The Briefing, Vol. VII, Issue 7 – February 18, 2019
- Trump’s re-election pitch echoes history
- McSally faces a second grueling race
- Stacey Abrams ponders a 2020 Senate run
Happy Presidents’ Day to all our readers.
The Three A’s:
“They’re becoming the party of socialism, late-term abortions, open borders and crime.”
This, from his comments last week, is going to be a big part of President Trump’s pitch for re-election.
It echoes the old complaint about the Democrats of the 1970s: that they were the party of the three A’s: “Amnesty, abortion, and acid,” in the then-anonymized words of the late Democratic senator Thomas Eagleton. Eagleton’s complaint was an observation about what would happen to the party if George McGovern were nominated.This time, it’s Trump pointing it out, but it’s no less true for that.
In 1972, the Three A’s referred to the drug LSD, universal pardons for draft-dodgers, and the killing of the unborn. As the Democrats shifted leftward during the Nixon era, the three A’s helped turn millions of ethnic working-class northern voters into Nixon supporters, if not into Republicans in the long run. This led immediately to the 1972 landslide and eventually to the 1980 Reagan Revolution.
So never mind another landslide: Can the Democrats’ excesses lead to a Trump majority in 2020 as well? Or is that well dry at this point? Are American voters finally buying into the new cultural radicalism? Can Trump make this thing work?
That last question is the hardest to answer. So many doubted in 2016 that Reagan Democrats were even still a thing. Trump managed to prove everyone wrong with his stunning victory.
Obviously, now Trump is hoping take Democrats’ excesses — driving away jobs from their own states and districts, supporting live-birth abortions, and pulling down border walls — to replicate Richard Nixon’s 1972 success. And Democrats, with their growing extremism on immigration, abortion, and other issues, seem determined to make this retro experiment happen.
Some conservative supporters of Trump are furious over his giving in to House Democrats on the border funding deal. Instead of the roughly $6 billion he was demanding, Trump actually settled for less money than he could have gotten in the first place.
Did he chicken out and back down? Or was his mistake in inviting this confrontation in the first place?
Frankly, the issue is somewhat overblown. This was a loss that Trump probably had to be talked into taking. But it’s the only course that makes sense in the long run.
The first thing to keep in mind that the fate of Trump’s border wall depends entirely on his re-election. Democrats are currently embracing an agenda openly in favor of open borders, zero deportations, and no border barriers, and they’ll follow through on that if they win. So if Trump goes down in history as the president who kept the government shut for months or a year, it just puts them that much closer to attaining their goal.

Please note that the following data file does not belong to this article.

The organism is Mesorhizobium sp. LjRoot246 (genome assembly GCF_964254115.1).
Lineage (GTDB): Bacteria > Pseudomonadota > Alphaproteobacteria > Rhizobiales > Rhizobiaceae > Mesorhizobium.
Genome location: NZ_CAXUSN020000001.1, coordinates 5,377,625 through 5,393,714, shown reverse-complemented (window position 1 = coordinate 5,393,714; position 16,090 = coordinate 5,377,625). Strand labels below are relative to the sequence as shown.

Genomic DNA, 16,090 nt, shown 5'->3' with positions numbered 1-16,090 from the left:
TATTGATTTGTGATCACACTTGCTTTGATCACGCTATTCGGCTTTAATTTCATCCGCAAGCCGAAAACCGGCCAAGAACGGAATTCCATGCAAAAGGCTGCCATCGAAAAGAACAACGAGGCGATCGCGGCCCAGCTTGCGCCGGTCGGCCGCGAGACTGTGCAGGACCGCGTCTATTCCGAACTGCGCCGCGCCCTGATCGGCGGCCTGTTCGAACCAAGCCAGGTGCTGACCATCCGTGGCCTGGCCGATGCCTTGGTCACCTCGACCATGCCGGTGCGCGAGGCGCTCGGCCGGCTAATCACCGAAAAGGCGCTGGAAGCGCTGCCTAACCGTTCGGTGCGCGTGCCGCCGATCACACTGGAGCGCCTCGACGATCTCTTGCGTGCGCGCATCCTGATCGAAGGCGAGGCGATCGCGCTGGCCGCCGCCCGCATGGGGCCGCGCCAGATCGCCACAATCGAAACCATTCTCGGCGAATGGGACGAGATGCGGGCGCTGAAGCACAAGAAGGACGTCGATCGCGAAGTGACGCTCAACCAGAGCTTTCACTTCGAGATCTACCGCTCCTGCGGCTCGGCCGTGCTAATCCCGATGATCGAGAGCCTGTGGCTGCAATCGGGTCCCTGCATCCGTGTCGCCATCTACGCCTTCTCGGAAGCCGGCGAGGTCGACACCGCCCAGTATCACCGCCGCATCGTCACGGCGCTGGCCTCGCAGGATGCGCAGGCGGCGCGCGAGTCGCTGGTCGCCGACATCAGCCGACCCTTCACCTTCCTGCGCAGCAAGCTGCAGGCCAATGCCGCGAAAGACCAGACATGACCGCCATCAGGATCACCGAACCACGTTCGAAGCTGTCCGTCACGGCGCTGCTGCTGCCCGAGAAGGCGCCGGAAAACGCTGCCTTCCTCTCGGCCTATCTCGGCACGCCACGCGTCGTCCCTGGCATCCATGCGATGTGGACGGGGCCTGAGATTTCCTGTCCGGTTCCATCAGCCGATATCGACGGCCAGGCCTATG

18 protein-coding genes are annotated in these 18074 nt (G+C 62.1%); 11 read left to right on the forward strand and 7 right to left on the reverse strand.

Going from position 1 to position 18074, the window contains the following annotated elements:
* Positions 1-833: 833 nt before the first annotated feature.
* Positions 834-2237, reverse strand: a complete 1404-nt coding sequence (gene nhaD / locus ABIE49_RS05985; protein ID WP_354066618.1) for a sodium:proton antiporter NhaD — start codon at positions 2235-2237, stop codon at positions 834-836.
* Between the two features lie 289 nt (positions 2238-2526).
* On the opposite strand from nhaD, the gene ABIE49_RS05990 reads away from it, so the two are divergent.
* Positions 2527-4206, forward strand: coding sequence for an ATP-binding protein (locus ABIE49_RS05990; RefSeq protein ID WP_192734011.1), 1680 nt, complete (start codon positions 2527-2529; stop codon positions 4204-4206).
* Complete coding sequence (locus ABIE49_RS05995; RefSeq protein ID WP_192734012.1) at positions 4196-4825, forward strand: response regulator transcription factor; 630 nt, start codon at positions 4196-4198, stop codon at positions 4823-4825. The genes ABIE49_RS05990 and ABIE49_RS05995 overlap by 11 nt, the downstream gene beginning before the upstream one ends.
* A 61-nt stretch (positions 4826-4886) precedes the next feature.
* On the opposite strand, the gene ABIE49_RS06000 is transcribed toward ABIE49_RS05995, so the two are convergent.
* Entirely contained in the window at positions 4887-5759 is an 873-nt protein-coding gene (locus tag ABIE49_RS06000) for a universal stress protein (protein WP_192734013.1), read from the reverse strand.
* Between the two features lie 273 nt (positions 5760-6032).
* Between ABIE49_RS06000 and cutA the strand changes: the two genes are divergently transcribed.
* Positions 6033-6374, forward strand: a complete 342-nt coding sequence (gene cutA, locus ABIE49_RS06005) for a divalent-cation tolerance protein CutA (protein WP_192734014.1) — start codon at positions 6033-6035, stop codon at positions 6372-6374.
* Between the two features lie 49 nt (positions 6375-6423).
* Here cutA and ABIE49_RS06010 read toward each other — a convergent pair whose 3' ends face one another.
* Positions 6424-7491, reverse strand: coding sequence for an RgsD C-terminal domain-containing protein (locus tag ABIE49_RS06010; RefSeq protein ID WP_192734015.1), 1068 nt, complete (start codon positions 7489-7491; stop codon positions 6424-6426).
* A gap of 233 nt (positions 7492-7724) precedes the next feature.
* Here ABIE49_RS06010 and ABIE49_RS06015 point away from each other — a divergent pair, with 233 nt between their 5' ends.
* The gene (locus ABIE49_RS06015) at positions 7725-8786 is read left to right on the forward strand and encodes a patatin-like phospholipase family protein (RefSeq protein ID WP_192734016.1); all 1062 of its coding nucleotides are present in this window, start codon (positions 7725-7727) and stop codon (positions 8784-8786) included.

For Trump, this was a loss. But it was also not the moment to die on this hill. He accepted the deal in the knowledge that he would be making the emergency declaration shortly thereafter, to find money and build the wall anyway. Although it will be challenged in court, this means Trump can say he kept his word — and that’s important as his re-election battle approaches.
Second, with Republicans certain to take the blame for any further government shutdowns, House Democrats (as well as Senate Democrats) had absolutely no incentive to give Trump the money he wanted for the wall. They would have had every reason to refuse it, and Trump had no leverage to use against them.
So from Trump’s perspective, why die (politically speaking) on this hill while approaching re-election, if you can get the funding in any other way?
Trump can now enter the campaign phase blaming Democrats for being unserious about border security. And he’ll now have better evidence for this point than he did when he made the same point in 2016.
Will it work? Well, nobody thought it would work then, either.
Arizona: An early poll shows that appointed Sen. Martha McSally, R, narrowly leads her announced challenger Mark Kelly (former astronaut and husband of former Rep. Gabbie Giffords, D). McSally has a bigger seven-point lead over Rep. Ruben Gallego, who may yet enter the race.
Kelly is by far the stronger candidate of the two Democrats, and his enormous fundraising haul immediately upon entering the race could help him clear the field.
The same poll suggests that McSally, despite losing last year’s Senate race, has good approval numbers in the state so far.
Georgia: Both before and after her Democratic State of the Union response, Stacey Abrams had been considering a run against Sen. David Perdue, R, in 2020. She is set to make up her mind in March.
National Democrats really want her to run and put this seat into contention. But this may not be the best choice from her own perspective. Yes, it could be a good race to run below the presidential line, given that Trump underperformed badly in Georgia in 2016. But Abrams came up just short in 2018, but that was in a good Democratic year against a weak Republican candidate (Republican Gov. Brian Kemp). A rematch with Kemp, already somewhat unpopular, has to be more attractive than a fight against Perdue, a wealthy self-funding incumbent with an inoffensive record and a net 18-point positive approval rating.
Republicans absolutely cannot afford to lose this seat. Their prospects of a continued Senate majority depend on it — and that goes doubly if Trump loses re-election and a Democratic vice president presides over the Senate.